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Horse Temperaments Compared
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Horse Temperaments Compared

Horse temperament tests are becoming more common place today as their results can be especially helpful for owners and breeders. By determining the temperament of a horse, one can more easily assign it to a fitting discipline and a suitable rider. French researchers at the French Institute for Horses and Riding have recently taken a deeper look into the comparison of horse temperaments and presented their fascinating findings at the 2015 French Equine Research Day, an event held in March in the French capital of Paris. These researchers seem to have discovered that various characteristics of a horse’s temperament will change with age.

Marianne Vidament is one of the researchers involved in this study and was the speaker in Paris. She revealed some of the interesting results of a study, one conducted on a wide variety of stallions and mares of different ages. Vidament discussed the ways in which a horse will react differently depending on their age. For instance, a younger horse is more likely to react with more extreme fear than an older one. As horses get older, they can still be scared but the intensity of this fear will be reduced. Researchers discovered that horses of around six months in age are most likely to react with intense fear. These findings can therefore be used to ensure that horses of this age are not used in situations where their fear might put them or their riders in danger.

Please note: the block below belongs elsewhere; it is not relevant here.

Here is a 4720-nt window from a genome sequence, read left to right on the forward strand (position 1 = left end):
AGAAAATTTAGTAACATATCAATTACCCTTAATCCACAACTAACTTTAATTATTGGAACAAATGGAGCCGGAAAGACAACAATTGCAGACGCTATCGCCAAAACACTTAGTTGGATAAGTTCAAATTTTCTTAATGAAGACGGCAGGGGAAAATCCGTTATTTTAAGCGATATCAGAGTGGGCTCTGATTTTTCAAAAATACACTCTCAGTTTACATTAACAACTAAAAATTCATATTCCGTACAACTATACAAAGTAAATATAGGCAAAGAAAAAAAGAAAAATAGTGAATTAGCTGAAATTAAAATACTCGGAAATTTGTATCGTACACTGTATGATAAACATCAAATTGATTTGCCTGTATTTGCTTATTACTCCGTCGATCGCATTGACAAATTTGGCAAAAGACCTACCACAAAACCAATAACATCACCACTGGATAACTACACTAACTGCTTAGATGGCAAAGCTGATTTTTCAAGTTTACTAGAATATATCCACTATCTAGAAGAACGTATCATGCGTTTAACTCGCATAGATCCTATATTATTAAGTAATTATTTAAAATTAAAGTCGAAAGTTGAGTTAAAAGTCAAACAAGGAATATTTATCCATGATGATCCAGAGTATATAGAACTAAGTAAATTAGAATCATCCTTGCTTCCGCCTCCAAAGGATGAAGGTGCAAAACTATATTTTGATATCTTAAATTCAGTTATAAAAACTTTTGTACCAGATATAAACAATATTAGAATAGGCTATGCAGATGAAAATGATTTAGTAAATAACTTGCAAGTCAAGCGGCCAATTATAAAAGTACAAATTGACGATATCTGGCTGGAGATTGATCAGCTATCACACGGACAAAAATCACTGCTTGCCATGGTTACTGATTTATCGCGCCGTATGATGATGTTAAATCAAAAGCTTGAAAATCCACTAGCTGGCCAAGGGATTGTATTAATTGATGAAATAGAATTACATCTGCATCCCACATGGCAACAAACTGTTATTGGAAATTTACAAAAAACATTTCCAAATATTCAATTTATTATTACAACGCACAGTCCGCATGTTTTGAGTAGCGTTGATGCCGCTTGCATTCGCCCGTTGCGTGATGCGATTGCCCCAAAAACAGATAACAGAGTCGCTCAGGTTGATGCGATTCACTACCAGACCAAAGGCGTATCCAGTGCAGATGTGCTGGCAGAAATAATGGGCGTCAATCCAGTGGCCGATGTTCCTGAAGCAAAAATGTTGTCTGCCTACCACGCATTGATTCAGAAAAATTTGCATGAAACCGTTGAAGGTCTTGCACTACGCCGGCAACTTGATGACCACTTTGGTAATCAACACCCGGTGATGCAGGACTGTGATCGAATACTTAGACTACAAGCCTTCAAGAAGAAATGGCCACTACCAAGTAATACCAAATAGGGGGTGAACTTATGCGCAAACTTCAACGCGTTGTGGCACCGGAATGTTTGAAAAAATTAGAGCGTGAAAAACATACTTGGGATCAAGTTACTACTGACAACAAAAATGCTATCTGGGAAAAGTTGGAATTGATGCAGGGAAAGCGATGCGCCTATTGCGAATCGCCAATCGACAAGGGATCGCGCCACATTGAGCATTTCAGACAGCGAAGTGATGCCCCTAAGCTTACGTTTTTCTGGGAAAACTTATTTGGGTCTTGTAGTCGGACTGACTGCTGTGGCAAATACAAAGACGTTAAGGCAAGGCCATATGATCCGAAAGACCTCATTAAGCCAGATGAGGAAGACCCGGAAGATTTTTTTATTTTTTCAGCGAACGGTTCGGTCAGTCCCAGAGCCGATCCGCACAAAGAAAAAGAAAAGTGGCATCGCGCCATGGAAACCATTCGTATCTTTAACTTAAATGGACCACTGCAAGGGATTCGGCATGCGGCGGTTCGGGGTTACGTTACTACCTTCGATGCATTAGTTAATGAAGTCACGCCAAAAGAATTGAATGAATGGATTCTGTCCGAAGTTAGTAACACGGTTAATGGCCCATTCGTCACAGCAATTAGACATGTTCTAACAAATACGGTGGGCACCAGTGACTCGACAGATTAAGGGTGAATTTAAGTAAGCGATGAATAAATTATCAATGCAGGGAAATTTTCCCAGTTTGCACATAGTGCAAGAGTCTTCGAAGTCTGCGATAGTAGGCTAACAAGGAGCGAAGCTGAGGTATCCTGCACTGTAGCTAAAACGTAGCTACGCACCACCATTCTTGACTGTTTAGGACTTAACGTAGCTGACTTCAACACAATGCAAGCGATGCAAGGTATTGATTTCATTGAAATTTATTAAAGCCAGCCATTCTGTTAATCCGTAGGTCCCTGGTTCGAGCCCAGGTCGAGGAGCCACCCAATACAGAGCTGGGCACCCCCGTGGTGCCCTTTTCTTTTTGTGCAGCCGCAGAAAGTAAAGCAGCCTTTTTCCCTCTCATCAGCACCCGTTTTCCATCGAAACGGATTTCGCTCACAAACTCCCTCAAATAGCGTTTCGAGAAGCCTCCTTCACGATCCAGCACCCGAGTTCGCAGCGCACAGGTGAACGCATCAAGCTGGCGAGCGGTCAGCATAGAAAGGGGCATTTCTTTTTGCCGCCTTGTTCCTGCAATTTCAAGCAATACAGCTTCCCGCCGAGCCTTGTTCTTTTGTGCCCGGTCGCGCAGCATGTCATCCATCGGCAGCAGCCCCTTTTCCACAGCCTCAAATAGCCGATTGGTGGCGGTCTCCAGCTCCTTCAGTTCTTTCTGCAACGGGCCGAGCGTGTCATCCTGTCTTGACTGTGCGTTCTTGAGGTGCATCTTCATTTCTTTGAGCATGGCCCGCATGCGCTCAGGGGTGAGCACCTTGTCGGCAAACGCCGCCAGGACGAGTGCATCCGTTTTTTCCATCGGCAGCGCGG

The study also confirmed that various breeds will react differently to being touched and living in confined quarters. Horses of draft breeds have now been proven to be calmer overall; these sorts of horses will not be stressed by living in stalls and will generally stay still in confined spaces. Draft breeds are also less sensitive when it comes to physical contact, making them better-suited to situations that will involve a number humans touching them. On the opposite side of the spectrum, Arabian and Thoroughbred horses will typically be much more sensitive when touched, will often move around and be more active when placed in a stall or small space. In addition, Vidament and her team discovered that horses used for dressage events are also more sensitive and experience more moments of fear than horses involved in more physically intense activities like show jumping.

Essentially, this study has provided valuable information for the future of the equine industry as it allows owners and breeders to be more selective about their horses. With these findings, different ages and breeds can be more easily assigned to suitable owners and activities, which should help to cut down on accidents caused by fearful horses being put in stressful situations. This will help riders to enjoy better relationships with their animals, and help the horses themselves to enjoy happier lives. It is clearly important to consider a horse’s age and breed before buying it, and this comparison of temperaments helps people do just that.

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